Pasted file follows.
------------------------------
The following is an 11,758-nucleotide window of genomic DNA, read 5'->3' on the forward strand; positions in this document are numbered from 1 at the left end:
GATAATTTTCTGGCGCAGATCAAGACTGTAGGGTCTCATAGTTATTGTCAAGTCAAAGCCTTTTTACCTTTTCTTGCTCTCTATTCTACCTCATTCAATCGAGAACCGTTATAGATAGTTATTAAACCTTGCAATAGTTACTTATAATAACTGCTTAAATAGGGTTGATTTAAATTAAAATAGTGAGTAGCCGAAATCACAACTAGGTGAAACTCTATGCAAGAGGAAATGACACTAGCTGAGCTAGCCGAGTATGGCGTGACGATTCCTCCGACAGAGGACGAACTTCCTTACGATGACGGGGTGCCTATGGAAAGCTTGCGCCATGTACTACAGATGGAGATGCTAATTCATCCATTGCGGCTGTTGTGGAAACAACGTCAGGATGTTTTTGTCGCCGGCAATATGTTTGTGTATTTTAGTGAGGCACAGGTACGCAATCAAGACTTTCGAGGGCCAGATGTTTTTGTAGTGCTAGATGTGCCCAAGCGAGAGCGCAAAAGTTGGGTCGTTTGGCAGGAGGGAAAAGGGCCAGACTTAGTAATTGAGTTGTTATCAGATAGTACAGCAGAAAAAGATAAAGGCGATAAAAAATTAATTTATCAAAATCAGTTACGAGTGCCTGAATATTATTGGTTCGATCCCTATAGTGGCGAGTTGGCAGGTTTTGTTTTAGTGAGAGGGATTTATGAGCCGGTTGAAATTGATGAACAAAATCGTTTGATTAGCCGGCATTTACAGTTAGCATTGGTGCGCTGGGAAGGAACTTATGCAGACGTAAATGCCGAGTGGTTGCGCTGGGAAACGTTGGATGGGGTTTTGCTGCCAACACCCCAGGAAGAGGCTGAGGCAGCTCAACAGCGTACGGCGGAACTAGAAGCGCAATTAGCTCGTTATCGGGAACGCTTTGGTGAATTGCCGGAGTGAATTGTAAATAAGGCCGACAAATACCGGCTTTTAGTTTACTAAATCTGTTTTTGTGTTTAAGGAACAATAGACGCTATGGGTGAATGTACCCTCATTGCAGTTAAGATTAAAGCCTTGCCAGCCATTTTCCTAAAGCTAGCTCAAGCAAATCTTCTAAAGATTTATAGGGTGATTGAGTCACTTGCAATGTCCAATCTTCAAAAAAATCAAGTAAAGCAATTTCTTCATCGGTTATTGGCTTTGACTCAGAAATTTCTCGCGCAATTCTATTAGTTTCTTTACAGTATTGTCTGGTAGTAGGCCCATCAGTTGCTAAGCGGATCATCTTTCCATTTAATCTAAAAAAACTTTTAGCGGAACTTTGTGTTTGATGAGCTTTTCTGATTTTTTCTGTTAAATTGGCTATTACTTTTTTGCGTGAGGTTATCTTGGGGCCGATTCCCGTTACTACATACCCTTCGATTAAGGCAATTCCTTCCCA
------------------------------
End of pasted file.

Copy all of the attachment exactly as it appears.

The following is an 11,758-nucleotide window of genomic DNA, read 5'->3' on the forward strand; positions in this document are numbered from 1 at the left end:
GATAATTTTCTGGCGCAGATCAAGACTGTAGGGTCTCATAGTTATTGTCAAGTCAAAGCCTTTTTACCTTTTCTTGCTCTCTATTCTACCTCATTCAATCGAGAACCGTTATAGATAGTTATTAAACCTTGCAATAGTTACTTATAATAACTGCTTAAATAGGGTTGATTTAAATTAAAATAGTGAGTAGCCGAAATCACAACTAGGTGAAACTCTATGCAAGAGGAAATGACACTAGCTGAGCTAGCCGAGTATGGCGTGACGATTCCTCCGACAGAGGACGAACTTCCTTACGATGACGGGGTGCCTATGGAAAGCTTGCGCCATGTACTACAGATGGAGATGCTAATTCATCCATTGCGGCTGTTGTGGAAACAACGTCAGGATGTTTTTGTCGCCGGCAATATGTTTGTGTATTTTAGTGAGGCACAGGTACGCAATCAAGACTTTCGAGGGCCAGATGTTTTTGTAGTGCTAGATGTGCCCAAGCGAGAGCGCAAAAGTTGGGTCGTTTGGCAGGAGGGAAAAGGGCCAGACTTAGTAATTGAGTTGTTATCAGATAGTACAGCAGAAAAAGATAAAGGCGATAAAAAATTAATTTATCAAAATCAGTTACGAGTGCCTGAATATTATTGGTTCGATCCCTATAGTGGCGAGTTGGCAGGTTTTGTTTTAGTGAGAGGGATTTATGAGCCGGTTGAAATTGATGAACAAAATCGTTTGATTAGCCGGCATTTACAGTTAGCATTGGTGCGCTGGGAAGGAACTTATGCAGACGTAAATGCCGAGTGGTTGCGCTGGGAAACGTTGGATGGGGTTTTGCTGCCAACACCCCAGGAAGAGGCTGAGGCAGCTCAACAGCGTACGGCGGAACTAGAAGCGCAATTAGCTCGTTATCGGGAACGCTTTGGTGAATTGCCGGAGTGAATTGTAAATAAGGCCGACAAATACCGGCTTTTAGTTTACTAAATCTGTTTTTGTGTTTAAGGAACAATAGACGCTATGGGTGAATGTACCCTCATTGCAGTTAAGATTAAAGCCTTGCCAGCCATTTTCCTAAAGCTAGCTCAAGCAAATCTTCTAAAGATTTATAGGGTGATTGAGTCACTTGCAATGTCCAATCTTCAAAAAAATCAAGTAAAGCAATTTCTTCATCGGTTATTGGCTTTGACTCAGAAATTTCTCGCGCAATTCTATTAGTTTCTTTACAGTATTGTCTGGTAGTAGGCCCATCAGTTGCTAAGCGGATCATCTTTCCATTTAATCTAAAAAAACTTTTAGCGGAACTTTGTGTTTGATGAGCTTTTCTGATTTTTTCTGTTAAATTGGCTATTACTTTTTTGCGTGAGGTTATCTTGGGGCCGATTCCCGTTACTACATACCCTTCGATTAAGGCAATTCCTTCCCA